Head into any kitchen, and chances are you’ll find a hodgepodge of mismatched baking sheets, warped and burnt and stuffed in a wayward drawer. Baking sheets are often collected over time, and rarely replaced. But it’s pretty important to have a consistent and workable sheet. Also known as a cookie sheet, these kitchen products are pretty indispensable. While they’re not beautiful by any means, and don’t add to the decor of a kitchen space, they are vital when baking or heating food in the oven.
A reliable baking sheet needs to cook (or reheat) food evenly, and has to be durable enough to take the repeated beatings that come with being used in the oven, and stored haphazardly.
While anyone who cooks needs at least 1 baking sheet, we recommend having a couple in stock. Burned and warped baking sheets can ruin the integrity of the food you’re trying to cook, and also add unwanted flavors to your food. If you use the oven a lot, you might find yourself replacing baking sheets somewhat often. But don’t fret – they are pretty cheap. In fact, the friendly price point should encourage you to retire any older baking sheets that are lying around. If you’re looking for the best gets for a new set, here’s a list of our favorites.
No frills at good value, this Checkered Chef set of 2 baking sheets gets the job done. The rimmed design of these baking sheets provide durable and sturdy handling, and the medium size is a perfect fit for any oven. This baking pan heats up quickly and evenly, and we found it to be perfect for a batch of cookies.
This rust proof set is super easy to clean – just don’t go throwing it in the dishwasher. These baking sheets will be sure to last a long while if properly maintained!
Also available in packs of 2 if you’re looking to stock up, the Nordic Ware baker’s big sheet is a solid option that can hold a lot of food. Slightly bigger than standard half sheet models, it’s a perfect get for larger families, or cooking for large groups. Despite the superior size, it still fits snuggly in any oven.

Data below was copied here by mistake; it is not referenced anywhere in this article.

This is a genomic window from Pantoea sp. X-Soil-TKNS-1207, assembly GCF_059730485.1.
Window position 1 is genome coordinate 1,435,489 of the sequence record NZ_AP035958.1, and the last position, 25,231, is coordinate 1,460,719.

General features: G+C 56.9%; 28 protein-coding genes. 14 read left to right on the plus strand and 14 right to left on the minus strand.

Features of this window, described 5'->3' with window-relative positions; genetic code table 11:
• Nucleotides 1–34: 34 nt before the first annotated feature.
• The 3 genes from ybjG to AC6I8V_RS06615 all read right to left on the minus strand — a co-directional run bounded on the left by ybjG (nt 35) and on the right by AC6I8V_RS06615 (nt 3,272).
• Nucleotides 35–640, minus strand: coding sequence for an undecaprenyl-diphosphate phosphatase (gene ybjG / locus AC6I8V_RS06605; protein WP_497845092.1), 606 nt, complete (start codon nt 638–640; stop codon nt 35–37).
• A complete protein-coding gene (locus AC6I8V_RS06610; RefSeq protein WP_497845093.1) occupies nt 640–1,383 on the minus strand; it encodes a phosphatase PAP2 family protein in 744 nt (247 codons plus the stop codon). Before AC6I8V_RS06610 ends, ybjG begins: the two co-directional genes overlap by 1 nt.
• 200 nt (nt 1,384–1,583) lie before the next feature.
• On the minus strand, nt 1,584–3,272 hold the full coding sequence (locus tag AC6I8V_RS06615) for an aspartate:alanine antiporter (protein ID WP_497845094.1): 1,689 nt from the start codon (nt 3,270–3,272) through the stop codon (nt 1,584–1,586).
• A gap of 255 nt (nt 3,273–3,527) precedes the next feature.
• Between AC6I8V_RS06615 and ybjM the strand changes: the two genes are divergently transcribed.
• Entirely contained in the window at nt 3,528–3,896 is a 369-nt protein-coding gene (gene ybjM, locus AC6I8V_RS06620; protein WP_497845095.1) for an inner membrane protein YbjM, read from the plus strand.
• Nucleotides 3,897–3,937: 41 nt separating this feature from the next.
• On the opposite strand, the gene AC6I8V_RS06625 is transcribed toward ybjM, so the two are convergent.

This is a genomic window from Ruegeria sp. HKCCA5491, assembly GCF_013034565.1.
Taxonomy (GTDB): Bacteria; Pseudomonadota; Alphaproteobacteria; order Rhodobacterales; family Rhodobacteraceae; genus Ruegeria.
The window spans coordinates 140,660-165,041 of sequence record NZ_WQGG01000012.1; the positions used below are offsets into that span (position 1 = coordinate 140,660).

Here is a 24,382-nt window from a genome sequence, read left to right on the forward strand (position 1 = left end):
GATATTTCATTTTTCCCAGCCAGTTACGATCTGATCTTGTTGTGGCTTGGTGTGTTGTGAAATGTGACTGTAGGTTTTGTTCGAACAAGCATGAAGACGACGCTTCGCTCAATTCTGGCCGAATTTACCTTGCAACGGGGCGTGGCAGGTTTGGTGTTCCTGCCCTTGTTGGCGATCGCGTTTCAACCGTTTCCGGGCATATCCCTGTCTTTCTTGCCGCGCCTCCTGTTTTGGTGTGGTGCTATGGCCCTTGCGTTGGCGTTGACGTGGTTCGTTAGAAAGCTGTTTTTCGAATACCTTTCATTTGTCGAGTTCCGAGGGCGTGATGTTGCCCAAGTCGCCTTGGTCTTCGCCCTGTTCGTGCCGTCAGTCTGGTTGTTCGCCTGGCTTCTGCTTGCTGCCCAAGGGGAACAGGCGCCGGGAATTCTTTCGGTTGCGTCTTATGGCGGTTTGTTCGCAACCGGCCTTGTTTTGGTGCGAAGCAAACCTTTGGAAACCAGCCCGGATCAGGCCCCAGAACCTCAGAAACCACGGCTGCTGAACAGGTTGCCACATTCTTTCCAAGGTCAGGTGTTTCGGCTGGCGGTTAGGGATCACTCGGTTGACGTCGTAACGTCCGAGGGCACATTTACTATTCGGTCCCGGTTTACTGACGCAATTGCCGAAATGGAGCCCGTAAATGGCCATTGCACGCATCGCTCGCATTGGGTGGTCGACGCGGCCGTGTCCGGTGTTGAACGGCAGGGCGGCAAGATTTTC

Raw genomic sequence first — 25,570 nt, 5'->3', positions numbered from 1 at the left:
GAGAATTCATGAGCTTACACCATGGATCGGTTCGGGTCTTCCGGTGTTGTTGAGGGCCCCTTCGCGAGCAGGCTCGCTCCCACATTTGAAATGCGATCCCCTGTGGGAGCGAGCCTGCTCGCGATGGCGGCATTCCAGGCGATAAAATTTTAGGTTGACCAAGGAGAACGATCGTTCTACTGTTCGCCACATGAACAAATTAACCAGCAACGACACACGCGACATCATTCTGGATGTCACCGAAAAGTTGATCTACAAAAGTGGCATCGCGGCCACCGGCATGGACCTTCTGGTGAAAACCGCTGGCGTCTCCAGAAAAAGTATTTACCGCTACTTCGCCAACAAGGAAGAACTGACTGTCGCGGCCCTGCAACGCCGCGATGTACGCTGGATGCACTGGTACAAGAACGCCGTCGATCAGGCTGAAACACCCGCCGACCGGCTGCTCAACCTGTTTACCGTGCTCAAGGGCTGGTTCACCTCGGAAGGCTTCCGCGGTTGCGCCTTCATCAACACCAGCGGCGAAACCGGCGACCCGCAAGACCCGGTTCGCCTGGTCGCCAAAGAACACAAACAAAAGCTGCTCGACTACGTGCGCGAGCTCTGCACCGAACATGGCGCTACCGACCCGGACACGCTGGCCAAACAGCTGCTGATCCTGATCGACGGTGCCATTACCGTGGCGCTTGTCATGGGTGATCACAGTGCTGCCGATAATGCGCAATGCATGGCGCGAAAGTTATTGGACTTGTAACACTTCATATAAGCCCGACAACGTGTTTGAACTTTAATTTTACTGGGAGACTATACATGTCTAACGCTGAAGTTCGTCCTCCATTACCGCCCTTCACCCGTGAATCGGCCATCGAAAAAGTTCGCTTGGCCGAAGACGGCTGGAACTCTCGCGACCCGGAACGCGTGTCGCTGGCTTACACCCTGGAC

The natural aluminum is also a great conductor of heat. This pan gets hot, fast, and distributes an even cooking experience no matter how much food is piled on. Sturdy, warp resistant, and easy to clean, it’s easy to see why it’s so highly rated.
An ideal pick for folks who love to bake, this standard size baking sheet from USA Pan is a mid to higher priced pick ($25 for 1) that has some pretty unique features. The ridged surface allows airflow to pass through evenly while baking, all but cutting out hot spots that can accumulate in normal baking sheets. This is pretty nice when baking up cookies, and also helps heat heavier food well. It’s also super easy to peel food off the baking sheet.
Like all nonstick baking sheets, long term durability can be called into question once the silicon inevitably begins to wear off. But it’s a breeze to clean, and like all baking sheets should be hand washed.
These two professional quality baking pans from Ultra Cuisine are great value ($21). Standard size and capable of reliably baking, reheating, and cooking pan dinners, these baking sheets preform consistently well, for a long time. The product is durable, and reinforced to prevent warping.